There are, as one can imagine, very tight security implications in gaining access to the base and the best way to arrange a tour is to contact Ton Van Den Hoof at the museum, giving at least two months’ notice of an intended visit. Email traditiekamer.gilzerijen@mindef.nl. It is also recommended that you email Sander van der Hall, a local supporter of the project: sandervanderhall@home.nl

However, be advised that entry permission may be withdrawn or postponed (perhaps at very short notice) should an emergency situation arise.

A tour will also include a visit to the museum which, although concentrating on the very interesting history of the airbase, has an excellent section containing Dambusters memorabilia.

******
Sqn Ldr H M “Dinghy” Young DFC & Bar
ED887 AJ-A
In the sea off Castricum-aan-Zee, Strand
Co-ordinates (nearest vehicular access):
52.5574
4.610735

Castricum-aan-Zee is on the coast approx. 25 miles north west of Amsterdam.

Take the A9 north from Haarlem and at Junction 10, turn left onto N203.

After approx. 3.5 miles, turn left onto N513 SEEWEG

This road only goes to the Strand, a very popular beach with two huge car parks.

P1040157 (2)

This was taken on a Friday afternoon in June 2018 and the other car park was almost full. GO EARLY OR OFF-SEASON. Parking charges apply but there’s no alternative unless you have a Disabled Badge.

Walk past the cafes; the memorial is on the left at the start of the slope down towards the beach.

P1040158

******

Plt Off V W Byers RCAF
ED934 AJ-K
In the sea, off Texel/Vlieland
Co-ordinates (nearest vehicular access)
53.177619
5.424722

The memorial is in Harlingen General Cemetery is located in the north of the town on BEGRAAFPLAATLAAN and parking is possible nearby on MIDLUMERLAAN.

P1060590 900px

P1060592 900px

On entering the cemetery and after approx. 50m, turn left and follow the path to the CWGC graves – the memorial to the whole crew is just beyond, adjacent to the boundary.

Only one body was recovered, that of JAMES McDOWELL, the rear gunner. He was presumably thrown clear and the strong current took his body north. It was found floating in the Vliestrom Channel on 22 June 1943. It was brought ashore and he is buried in Plot E Row 4 Grave 11. The remaining bodies were never found and they are officially listed as ‘missing, presumed dead’.

As previously mentioned, the above guides were compiled in July 2018 and updated in September 2022 and while every care has been taken to provide accurate information, responsibility cannot be accepted for changes in buildings or other structures, road layouts and signage, natural and other landmarks, or any other factors used to describe routes.

AJ-C crash site cleaned up, thanks to local German history group

AJ C Stone after cleaning with members of the Heimatverein Hamm-Heessen 960px

Members of the Heimatverein Hamm-Heessen and Heimatverein Walstedde show the results of their work. [Pic: Heimatverein Hamm-Heessen]

Here is a heart-warming story to mark last weekend’s 79th anniversary of the Dams Raid.

For many years the memorial erected in the 1970s at the spot near Hamm where Lancaster ED910 AJ-C crashed in the early hours of 17 May 1943 has been in a poor state of repair. Malcolm Peel visited it for his 2018 guide for this blog, and noted that it was overgrown and did not seem to have been cared for.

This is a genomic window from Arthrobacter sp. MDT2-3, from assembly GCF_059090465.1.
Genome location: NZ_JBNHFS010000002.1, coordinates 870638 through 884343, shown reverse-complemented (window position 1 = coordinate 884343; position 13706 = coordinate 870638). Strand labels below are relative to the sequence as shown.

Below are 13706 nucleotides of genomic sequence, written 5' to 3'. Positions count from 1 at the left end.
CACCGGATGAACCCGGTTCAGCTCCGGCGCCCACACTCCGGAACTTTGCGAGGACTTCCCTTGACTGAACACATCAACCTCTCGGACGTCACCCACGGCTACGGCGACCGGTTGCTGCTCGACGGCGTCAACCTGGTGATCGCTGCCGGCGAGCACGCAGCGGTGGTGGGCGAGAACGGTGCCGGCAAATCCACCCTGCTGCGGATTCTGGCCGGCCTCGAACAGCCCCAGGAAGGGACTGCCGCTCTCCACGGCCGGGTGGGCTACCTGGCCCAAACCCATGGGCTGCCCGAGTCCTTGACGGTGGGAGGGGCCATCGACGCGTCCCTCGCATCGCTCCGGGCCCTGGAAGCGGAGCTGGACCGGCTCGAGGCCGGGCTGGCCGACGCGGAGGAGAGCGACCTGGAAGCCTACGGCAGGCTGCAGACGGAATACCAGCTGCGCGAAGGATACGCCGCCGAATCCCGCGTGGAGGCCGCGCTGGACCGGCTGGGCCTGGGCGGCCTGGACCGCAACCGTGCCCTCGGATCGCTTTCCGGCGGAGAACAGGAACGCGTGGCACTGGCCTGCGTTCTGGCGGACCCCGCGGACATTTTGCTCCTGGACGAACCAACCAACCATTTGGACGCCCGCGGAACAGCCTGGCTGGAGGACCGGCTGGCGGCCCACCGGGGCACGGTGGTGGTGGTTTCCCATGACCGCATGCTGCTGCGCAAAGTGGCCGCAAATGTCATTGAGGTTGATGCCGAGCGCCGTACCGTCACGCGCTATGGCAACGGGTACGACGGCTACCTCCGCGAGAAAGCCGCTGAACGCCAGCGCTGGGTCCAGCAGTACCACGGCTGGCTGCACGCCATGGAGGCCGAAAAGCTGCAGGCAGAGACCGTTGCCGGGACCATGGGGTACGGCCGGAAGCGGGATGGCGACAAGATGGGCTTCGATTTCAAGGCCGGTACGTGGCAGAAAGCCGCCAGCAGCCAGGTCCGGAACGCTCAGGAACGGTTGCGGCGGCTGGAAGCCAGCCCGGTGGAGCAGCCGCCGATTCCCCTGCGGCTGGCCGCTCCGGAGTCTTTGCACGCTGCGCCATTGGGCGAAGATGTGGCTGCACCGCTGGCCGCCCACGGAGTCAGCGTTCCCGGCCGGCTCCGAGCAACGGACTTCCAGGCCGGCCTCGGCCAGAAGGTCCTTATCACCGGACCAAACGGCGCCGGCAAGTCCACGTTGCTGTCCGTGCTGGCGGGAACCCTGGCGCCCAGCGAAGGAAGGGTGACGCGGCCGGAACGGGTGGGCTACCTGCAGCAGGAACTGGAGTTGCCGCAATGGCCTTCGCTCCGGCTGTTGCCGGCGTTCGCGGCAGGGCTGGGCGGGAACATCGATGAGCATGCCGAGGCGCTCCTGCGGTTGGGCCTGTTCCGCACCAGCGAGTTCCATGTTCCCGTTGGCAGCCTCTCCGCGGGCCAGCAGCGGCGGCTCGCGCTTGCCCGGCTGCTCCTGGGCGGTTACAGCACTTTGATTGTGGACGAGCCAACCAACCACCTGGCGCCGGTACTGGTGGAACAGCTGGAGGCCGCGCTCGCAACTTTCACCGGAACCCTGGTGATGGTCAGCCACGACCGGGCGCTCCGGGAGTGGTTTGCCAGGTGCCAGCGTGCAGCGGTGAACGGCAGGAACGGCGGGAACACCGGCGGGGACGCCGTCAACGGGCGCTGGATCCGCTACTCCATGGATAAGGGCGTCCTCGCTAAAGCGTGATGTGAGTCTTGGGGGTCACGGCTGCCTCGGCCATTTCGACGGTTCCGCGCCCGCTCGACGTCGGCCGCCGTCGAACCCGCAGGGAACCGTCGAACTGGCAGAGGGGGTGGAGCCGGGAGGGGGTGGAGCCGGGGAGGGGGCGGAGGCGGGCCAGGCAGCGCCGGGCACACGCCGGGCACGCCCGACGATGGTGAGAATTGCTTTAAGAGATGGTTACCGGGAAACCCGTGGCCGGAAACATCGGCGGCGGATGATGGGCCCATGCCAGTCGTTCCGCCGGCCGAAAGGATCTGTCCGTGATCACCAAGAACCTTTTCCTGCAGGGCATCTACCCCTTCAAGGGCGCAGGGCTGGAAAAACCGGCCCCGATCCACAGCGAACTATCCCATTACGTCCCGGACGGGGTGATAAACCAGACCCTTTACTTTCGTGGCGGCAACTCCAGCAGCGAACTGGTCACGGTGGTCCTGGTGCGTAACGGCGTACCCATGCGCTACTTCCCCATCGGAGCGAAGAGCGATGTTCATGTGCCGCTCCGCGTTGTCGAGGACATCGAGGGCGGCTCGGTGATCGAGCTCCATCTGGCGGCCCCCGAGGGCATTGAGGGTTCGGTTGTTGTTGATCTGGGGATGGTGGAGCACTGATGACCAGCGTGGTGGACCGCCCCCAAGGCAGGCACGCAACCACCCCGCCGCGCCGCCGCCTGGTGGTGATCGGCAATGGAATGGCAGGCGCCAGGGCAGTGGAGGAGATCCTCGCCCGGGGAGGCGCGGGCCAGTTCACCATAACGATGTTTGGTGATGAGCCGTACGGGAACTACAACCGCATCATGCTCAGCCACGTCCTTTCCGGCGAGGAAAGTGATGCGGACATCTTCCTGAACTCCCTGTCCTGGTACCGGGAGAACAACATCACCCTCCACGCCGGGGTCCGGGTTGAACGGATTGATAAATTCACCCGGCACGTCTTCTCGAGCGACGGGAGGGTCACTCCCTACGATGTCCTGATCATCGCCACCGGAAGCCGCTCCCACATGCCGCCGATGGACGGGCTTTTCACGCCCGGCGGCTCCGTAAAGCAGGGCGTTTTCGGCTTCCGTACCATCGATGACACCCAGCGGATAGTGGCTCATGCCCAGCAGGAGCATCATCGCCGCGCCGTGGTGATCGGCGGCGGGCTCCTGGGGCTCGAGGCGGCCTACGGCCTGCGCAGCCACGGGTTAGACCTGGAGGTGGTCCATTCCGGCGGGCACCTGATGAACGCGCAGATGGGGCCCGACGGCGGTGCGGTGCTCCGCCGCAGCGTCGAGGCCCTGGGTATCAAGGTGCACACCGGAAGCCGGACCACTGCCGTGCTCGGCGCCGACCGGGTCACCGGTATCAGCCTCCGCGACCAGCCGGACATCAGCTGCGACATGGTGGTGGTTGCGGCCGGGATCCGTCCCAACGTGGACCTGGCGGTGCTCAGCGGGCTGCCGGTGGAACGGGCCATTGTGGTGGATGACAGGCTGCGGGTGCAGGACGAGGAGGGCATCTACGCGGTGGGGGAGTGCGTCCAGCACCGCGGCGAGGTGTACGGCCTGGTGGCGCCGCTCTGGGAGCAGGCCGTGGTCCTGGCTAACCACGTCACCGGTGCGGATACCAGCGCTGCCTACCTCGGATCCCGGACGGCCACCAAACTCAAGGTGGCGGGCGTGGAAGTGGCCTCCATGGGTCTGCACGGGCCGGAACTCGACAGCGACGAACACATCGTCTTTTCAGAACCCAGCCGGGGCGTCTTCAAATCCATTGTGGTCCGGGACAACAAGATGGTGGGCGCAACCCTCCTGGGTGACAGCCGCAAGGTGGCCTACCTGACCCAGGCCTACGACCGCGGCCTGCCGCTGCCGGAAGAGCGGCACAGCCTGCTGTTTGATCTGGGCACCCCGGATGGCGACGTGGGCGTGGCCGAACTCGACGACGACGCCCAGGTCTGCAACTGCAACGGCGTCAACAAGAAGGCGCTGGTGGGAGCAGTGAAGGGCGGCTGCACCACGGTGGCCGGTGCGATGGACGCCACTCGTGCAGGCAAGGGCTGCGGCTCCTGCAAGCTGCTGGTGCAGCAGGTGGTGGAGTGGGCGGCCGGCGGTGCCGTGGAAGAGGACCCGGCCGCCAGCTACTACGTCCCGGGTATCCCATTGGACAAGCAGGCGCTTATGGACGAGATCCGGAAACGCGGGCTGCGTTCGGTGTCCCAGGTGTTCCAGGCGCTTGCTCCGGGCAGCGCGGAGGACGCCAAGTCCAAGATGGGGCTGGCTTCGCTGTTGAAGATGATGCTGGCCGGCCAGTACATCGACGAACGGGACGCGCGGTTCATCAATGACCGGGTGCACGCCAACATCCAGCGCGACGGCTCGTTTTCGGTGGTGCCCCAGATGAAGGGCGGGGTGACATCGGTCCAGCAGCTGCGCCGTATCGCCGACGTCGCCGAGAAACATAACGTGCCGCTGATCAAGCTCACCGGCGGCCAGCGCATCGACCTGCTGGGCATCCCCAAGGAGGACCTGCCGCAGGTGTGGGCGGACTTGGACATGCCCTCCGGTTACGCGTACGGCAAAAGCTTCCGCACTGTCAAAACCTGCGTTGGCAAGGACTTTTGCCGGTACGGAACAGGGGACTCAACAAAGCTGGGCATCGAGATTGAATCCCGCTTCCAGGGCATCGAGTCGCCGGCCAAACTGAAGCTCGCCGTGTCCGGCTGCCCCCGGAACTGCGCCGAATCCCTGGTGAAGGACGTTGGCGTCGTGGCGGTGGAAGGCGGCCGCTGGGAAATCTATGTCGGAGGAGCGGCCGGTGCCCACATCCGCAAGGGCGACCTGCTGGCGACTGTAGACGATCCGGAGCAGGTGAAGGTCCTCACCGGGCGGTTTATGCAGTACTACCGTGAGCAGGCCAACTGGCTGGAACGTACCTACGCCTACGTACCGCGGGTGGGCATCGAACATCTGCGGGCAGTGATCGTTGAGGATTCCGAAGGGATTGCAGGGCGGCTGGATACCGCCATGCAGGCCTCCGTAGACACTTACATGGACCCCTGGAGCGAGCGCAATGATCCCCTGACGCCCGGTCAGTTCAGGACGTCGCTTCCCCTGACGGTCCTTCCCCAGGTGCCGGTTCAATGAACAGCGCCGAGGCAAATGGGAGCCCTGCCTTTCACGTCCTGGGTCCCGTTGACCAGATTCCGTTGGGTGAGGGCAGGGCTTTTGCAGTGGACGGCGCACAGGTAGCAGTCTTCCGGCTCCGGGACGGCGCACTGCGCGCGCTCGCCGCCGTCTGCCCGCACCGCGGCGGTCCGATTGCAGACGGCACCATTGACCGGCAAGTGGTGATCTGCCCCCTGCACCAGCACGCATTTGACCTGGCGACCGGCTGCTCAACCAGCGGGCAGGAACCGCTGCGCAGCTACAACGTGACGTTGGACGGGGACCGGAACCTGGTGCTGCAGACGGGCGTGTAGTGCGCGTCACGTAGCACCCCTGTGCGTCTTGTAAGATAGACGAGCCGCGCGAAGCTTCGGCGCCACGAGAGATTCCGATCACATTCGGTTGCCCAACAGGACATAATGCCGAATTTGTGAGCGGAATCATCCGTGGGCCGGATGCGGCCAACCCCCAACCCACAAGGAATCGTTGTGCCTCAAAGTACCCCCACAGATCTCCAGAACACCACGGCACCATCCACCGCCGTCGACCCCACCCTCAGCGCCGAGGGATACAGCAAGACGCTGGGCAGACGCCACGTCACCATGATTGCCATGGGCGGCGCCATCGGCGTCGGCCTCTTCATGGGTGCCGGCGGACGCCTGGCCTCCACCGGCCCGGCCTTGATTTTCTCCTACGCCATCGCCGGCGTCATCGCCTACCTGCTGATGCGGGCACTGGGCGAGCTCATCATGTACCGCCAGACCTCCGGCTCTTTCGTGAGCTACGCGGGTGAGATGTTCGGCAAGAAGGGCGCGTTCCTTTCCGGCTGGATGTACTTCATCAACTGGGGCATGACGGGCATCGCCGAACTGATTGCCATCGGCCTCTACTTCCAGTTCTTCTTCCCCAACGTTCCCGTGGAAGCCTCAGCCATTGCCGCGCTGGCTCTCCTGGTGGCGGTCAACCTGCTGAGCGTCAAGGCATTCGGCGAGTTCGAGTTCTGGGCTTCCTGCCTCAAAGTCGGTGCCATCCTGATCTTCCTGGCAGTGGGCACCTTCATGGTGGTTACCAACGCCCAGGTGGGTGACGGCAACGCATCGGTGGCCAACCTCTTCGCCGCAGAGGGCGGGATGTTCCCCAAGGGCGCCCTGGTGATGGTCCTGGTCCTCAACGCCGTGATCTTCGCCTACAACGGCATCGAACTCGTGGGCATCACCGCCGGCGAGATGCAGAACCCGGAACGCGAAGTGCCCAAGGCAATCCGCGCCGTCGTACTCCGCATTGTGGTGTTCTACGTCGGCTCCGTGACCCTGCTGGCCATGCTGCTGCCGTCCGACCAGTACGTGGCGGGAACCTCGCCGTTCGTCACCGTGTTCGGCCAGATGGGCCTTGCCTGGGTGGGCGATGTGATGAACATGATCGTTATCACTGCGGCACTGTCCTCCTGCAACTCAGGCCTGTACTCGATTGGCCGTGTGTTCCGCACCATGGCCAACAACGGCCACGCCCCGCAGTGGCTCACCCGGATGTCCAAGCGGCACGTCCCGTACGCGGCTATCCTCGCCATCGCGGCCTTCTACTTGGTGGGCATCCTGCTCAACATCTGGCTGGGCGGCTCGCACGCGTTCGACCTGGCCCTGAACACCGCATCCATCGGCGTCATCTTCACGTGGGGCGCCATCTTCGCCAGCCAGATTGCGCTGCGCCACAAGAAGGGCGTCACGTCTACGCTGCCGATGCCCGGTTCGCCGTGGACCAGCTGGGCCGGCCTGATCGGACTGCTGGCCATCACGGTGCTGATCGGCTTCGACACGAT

AJ C Stone and cross before 800px

The memorial before clean-up work was started. [Pic: Heimatverein Hamm-Heessen]

The memorial commemorates the crew of AJ-C, which crashed after being struck by flak. The crew comprised Plt Off Warner (“Bill”) Ottley DFC, pilot, Sgt Ronald Marsden, flight engineer, Flg Off Jack Barrett, navigator, Sgt Jack Guterman DFM, wireless operator, Sgt Thomas Johnston, bomb aimer, Sgt Harry Strange, front gunner, and Sgt Fred Tees, rear gunner. 

There was in fact one survivor from the crash, rear gunner Fred Tees. He heard Jack Guterman say over the intercom ‘Möhne gone’. Almost immediately Ottley started a sentence: ‘We go to…,’ when ‘a hell of a commotion’ occurred to interrupt him. The aircraft was suddenly bathed in searchlights and a tremendous barrage of flak struck it, mainly from the port side. Tees then heard Ottley say, ‘I’m sorry boys, we’ve had it,’ but thereafter his memory of events became blank.

Tees’s turret was blown clear of the rest of the aircraft and he regained consciousness on the ground nearby, very badly burnt. He was soon captured and spent the remainder of the war as a prisoner. Bill Ottley and the rest of the crew died instantly. They were buried by the Germans in Hamm and reburied after the war in Reichswald Forest War Cemetery.

Now it seems that a group of German people from the Heimatverein Hamm-Heessen and the Heimatverein Walstedde (two local history groups) have decided to clean up the site, stripping back the vegetation and creating a new level area around the cross and plaque.

AJ C Stone free 800px

[Pic: Heimatverein Hamm-Heessen]

The original stone can now be seen clearly, with its inscription:
Bewahret den frieden
krieg ist grausam
[Keep the peace
war is cruel]

Here is a report in German on their Facebook page.

Many thanks to the groups for their work which will be much appreciated by future visitors.

Here is a newspaper report in German from the 1980s describing the initial installation.

press report hammer stadtanzeiger 1980

[Pic: Heimatverein Hamm-Heessen]

Thanks to Volker Schürmann for information for this post. Volker has also sent this picture of the memorial to the AJ-E crew at Haldern, taken last weekend. Blog readers will know that Volker was the driving force in getting this memorial installed.

AJ-E 800px

Pic: Volker Schürmann

Dambuster Crash Sites: a driver’s guide

Pic: Malcolm Peel

Text and pictures by Malcolm Peel.

On the evening of 16th May 1943, 133 aircrew in 19 Lancasters took off from RAF Scampton in Lincolnshire to attack the dams east of the Ruhr. Eight aircraft and 53 men did not return. Three men survived their crashes and became Prisoners of War.

There are currently memorials at six of the crash sites with a seventh in the planning stage.